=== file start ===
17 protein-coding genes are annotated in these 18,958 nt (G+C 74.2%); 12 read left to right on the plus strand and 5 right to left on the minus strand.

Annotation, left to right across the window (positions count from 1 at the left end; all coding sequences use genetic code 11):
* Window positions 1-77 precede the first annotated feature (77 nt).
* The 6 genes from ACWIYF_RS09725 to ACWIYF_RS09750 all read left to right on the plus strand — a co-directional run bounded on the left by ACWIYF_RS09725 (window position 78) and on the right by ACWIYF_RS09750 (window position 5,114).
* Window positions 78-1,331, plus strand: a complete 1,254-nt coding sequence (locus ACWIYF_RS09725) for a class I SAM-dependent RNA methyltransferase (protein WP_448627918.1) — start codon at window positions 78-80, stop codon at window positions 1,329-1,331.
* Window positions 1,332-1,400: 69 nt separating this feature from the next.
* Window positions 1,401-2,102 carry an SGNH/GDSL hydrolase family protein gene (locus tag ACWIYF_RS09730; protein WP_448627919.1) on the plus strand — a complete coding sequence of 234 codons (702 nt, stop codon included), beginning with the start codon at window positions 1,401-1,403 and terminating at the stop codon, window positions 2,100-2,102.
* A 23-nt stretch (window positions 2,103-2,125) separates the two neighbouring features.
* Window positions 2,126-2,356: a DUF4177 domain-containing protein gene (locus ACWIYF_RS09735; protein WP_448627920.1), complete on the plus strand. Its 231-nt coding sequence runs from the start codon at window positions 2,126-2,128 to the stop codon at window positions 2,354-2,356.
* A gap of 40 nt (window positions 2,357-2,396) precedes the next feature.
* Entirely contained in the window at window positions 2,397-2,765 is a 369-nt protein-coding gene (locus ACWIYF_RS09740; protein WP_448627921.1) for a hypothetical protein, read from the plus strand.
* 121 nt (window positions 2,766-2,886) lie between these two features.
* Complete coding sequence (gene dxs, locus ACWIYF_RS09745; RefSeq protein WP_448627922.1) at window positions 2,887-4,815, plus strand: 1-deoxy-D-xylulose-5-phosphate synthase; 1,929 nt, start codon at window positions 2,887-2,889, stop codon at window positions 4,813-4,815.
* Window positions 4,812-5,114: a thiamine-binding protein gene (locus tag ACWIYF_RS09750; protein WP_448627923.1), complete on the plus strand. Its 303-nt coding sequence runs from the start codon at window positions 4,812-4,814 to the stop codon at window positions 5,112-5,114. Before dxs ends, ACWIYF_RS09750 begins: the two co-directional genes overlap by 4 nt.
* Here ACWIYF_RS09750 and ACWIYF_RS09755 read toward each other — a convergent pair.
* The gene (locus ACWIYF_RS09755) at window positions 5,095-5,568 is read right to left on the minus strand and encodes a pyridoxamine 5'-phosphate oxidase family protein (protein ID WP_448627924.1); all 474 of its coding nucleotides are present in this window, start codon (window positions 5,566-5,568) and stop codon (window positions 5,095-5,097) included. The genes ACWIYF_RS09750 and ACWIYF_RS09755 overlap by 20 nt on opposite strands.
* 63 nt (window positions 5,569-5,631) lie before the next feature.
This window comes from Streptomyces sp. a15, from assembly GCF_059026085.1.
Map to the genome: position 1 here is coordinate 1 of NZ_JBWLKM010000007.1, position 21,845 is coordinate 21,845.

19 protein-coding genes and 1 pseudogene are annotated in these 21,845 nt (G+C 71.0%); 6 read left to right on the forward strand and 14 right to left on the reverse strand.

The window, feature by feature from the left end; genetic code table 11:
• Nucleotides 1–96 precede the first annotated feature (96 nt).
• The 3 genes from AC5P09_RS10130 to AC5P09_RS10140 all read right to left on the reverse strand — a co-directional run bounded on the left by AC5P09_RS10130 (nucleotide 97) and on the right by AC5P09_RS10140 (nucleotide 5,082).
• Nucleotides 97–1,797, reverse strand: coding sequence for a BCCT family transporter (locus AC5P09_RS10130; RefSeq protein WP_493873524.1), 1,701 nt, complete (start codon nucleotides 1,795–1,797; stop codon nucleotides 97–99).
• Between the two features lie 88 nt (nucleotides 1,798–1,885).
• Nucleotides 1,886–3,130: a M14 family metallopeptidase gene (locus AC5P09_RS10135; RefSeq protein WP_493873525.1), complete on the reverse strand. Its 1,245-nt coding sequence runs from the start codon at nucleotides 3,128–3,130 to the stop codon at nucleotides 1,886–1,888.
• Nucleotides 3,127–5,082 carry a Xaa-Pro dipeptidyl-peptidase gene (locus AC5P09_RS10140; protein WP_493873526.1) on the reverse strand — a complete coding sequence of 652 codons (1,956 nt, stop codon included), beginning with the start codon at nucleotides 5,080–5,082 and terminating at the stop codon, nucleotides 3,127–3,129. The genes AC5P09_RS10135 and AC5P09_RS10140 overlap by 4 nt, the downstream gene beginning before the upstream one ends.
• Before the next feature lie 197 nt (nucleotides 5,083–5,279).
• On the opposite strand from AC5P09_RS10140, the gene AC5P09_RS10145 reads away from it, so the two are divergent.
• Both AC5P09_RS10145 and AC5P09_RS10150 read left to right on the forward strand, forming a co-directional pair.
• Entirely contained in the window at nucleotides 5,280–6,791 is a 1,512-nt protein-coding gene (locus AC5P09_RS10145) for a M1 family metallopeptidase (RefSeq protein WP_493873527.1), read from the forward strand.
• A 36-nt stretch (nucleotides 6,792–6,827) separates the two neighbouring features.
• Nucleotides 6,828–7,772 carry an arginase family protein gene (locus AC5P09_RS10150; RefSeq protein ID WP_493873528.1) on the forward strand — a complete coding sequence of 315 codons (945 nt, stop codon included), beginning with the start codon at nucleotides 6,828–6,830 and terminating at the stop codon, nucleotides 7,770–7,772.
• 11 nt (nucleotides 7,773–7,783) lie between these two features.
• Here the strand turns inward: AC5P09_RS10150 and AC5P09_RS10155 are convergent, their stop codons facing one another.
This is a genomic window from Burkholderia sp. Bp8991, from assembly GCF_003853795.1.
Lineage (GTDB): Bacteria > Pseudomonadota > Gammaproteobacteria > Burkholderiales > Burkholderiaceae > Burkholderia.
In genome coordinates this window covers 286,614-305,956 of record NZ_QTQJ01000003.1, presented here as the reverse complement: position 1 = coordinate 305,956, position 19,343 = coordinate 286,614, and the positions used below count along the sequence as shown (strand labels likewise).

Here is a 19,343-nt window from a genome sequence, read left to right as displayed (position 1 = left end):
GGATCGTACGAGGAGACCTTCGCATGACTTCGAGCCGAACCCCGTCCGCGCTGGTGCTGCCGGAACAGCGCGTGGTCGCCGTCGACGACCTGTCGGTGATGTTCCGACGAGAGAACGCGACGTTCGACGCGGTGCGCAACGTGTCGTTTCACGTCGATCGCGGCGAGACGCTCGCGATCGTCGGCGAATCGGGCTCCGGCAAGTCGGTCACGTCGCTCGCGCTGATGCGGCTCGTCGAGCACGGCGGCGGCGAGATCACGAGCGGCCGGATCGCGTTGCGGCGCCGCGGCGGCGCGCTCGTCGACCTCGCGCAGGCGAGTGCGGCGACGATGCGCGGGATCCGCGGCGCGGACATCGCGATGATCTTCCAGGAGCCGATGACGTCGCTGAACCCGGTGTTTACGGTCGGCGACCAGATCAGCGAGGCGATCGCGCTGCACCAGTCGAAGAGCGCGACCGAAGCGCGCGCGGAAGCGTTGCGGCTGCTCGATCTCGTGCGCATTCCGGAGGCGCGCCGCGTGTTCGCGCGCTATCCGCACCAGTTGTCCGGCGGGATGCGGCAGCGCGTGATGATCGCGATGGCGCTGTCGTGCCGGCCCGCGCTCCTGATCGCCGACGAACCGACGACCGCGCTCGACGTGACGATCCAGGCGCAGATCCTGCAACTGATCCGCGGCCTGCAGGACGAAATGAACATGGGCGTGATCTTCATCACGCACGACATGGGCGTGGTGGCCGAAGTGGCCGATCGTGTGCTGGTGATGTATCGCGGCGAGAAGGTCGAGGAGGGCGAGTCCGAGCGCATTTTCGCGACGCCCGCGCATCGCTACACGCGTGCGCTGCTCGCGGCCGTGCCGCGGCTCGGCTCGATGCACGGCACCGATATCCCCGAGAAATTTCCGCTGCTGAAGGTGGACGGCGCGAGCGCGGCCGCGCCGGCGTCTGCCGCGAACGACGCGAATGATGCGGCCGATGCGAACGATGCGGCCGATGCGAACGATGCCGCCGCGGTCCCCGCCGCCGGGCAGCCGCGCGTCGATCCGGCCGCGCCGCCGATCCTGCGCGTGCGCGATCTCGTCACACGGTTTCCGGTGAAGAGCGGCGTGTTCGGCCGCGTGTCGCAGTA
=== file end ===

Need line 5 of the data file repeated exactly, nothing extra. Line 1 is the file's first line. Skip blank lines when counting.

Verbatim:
* Window positions 78-1,331, plus strand: a complete 1,254-nt coding sequence (locus ACWIYF_RS09725) for a class I SAM-dependent RNA methyltransferase (protein WP_448627918.1) — start codon at window positions 78-80, stop codon at window positions 1,329-1,331.